The Project Officer of the Anglican Diocesan Development and Relief Organisation, (ADRO), Upper West Region, Mr. Chrysostom Pwayirane has said behavioral change is the key to a malaria free society.
He expressed optimism that if community members across the Upper West Region adjusted their attitudes and tuned their minds to strictly follow the guidelines in the prevention of Malaria, the high incidence of the disease in the region would become a thing of the past.
Mr. Pwayirane cited poor sanitation choices and the refusal of some residents to stick to best malaria preventive practices as some of the reasons for the persistence of malaria in the region.
To address these situations, ADRO is running a four year Community Based Malaria Control Project in selected districts in the region to re-orient the minds of community members. At the end of the project which has already spun 12 months, it is expected that there will be a drastic reduction of malaria cases among the selected districts.
Mr. Pwayirane said although ADRO, will continue to distribute Long Lasting Insecticide Nets, (LLINs), it will focus more on behavioral change. He explained that “the malaria is persisting because of our attitude. There are certain practices you can practice at the household level or at the community level that will not even encourage the breeding of mosquitoes in your community or within your household.”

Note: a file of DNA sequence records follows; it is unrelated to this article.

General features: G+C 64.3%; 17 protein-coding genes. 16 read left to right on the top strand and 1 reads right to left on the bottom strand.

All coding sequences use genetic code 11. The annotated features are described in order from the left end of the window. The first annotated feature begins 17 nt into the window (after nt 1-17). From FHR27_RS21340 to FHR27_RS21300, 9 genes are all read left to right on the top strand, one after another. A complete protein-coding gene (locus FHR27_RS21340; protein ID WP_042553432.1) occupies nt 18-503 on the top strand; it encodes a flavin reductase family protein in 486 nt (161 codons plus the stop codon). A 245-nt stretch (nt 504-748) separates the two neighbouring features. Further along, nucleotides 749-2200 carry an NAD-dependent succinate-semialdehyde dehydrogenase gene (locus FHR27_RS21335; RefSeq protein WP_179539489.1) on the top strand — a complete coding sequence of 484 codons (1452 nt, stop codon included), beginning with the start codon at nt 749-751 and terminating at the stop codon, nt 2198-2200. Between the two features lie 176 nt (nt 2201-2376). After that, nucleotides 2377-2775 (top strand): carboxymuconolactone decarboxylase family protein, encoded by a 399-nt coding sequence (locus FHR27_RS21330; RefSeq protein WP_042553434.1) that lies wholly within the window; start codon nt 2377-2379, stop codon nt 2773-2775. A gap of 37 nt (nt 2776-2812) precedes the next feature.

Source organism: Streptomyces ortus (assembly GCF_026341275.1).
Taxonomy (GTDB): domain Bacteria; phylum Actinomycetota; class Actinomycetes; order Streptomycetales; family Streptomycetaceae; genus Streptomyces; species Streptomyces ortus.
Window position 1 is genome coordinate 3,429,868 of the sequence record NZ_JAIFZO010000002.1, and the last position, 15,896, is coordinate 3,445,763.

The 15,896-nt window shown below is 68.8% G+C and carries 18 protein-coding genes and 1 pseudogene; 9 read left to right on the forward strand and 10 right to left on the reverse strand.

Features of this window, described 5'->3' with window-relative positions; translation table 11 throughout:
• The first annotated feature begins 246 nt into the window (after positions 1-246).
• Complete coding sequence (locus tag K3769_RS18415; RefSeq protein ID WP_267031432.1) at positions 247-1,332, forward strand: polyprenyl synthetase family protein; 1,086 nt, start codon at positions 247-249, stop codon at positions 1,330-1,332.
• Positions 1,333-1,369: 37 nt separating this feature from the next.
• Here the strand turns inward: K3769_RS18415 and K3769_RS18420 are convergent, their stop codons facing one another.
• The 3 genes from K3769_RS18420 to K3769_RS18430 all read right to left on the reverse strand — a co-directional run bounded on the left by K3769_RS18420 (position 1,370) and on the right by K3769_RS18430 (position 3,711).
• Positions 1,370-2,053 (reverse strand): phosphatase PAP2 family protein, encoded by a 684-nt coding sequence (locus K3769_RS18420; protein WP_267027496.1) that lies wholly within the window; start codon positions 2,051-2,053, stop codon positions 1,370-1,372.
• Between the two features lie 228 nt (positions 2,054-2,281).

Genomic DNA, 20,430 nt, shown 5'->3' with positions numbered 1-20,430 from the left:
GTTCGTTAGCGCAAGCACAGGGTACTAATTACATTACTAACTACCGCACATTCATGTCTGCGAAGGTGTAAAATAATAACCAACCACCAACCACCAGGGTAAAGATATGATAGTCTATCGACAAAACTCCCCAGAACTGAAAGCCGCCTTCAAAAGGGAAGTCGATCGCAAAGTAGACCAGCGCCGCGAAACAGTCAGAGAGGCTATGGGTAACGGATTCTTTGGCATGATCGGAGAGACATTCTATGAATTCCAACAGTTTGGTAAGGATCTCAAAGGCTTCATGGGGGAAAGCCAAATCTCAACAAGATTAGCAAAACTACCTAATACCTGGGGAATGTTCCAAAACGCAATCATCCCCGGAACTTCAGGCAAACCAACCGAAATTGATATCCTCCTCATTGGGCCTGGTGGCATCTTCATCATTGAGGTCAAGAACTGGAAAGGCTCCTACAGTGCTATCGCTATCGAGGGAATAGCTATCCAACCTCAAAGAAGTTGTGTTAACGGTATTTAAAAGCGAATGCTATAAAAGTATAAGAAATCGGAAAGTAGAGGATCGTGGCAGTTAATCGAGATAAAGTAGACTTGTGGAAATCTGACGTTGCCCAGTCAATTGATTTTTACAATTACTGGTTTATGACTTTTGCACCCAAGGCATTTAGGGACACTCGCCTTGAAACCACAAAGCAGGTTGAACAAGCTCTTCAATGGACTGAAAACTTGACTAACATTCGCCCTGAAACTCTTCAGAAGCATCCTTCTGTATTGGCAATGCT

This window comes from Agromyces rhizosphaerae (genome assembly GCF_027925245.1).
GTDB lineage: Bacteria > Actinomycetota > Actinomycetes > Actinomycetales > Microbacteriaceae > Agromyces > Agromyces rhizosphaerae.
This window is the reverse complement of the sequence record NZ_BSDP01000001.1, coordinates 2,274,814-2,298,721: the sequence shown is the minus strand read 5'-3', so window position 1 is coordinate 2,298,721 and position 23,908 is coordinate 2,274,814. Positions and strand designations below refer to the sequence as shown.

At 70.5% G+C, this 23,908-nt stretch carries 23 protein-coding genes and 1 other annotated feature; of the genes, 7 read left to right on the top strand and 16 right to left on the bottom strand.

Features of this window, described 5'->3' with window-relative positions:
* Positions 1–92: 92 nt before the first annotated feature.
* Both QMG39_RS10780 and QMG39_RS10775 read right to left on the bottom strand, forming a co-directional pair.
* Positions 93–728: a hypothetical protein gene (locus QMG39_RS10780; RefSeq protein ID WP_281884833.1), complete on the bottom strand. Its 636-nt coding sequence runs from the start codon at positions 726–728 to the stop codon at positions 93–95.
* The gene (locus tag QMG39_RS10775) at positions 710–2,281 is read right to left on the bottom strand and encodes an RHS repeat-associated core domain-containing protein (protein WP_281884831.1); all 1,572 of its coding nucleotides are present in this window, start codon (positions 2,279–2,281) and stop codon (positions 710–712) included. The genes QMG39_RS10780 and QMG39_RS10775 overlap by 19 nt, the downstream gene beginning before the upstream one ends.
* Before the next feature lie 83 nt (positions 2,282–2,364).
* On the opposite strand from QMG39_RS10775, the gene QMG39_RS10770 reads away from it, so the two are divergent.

Adding that “the behavioral change that we are looking at; we get into the communities in partnership with Ghana Health Service at the district level. Then we organise activities like durbars, focus group discussions and then we let them see the burden of malaria on them and how they can easily get rid of malaria situations in their households by just taking some basic decisions in their life and sticking to them.”
The Project Officer ADRO, Mr. Pwayirane speaking to Radio Ghana in an exclusive interview at Wa in the Upper West Region was ecstatic about the reception of the traditional authorities saying “the message, they are receiving it well, especially the traditional leaders. You go to a community and have a community durbar and you could see from the elders the excitement for ADRO coming to speak to their people concerning that [malaria]. They all agree that malaria is a challenge in their communities.”
He explained that at the community durbars, ADRO shares simple practical messages with residents to help educate them on how to prevent malaria.
“Hanging of plenty clothes [in your room]. You have a bag, why don’t you put the clothes in the bag or you get a sack where after wearing your clothes you pack them into that sack instead of hanging them clumsily inside the room which allows the mosquitoes to find their way in there,” he said.
Mr. Pwayirane however, was not happy about some beneficiaries who did not use the LLINs for the right purpose saying “you go to the field and realize that someone has used the mosquito net to fence his garden and at the end of the day it is funny to note that that same person will be at a hospital trying to treat his child for malaria and then you wonder what is happening.”
The Anglican Diocesan Development and Relief Organisation ADRO is a non-governmental organization birthed by the Tamale Diocese of the Anglican Church. Working in 7 out of the ten regions, the organization focuses on Food Security and Livelihood, health, education and advocacy among others.
Story by Mark Smith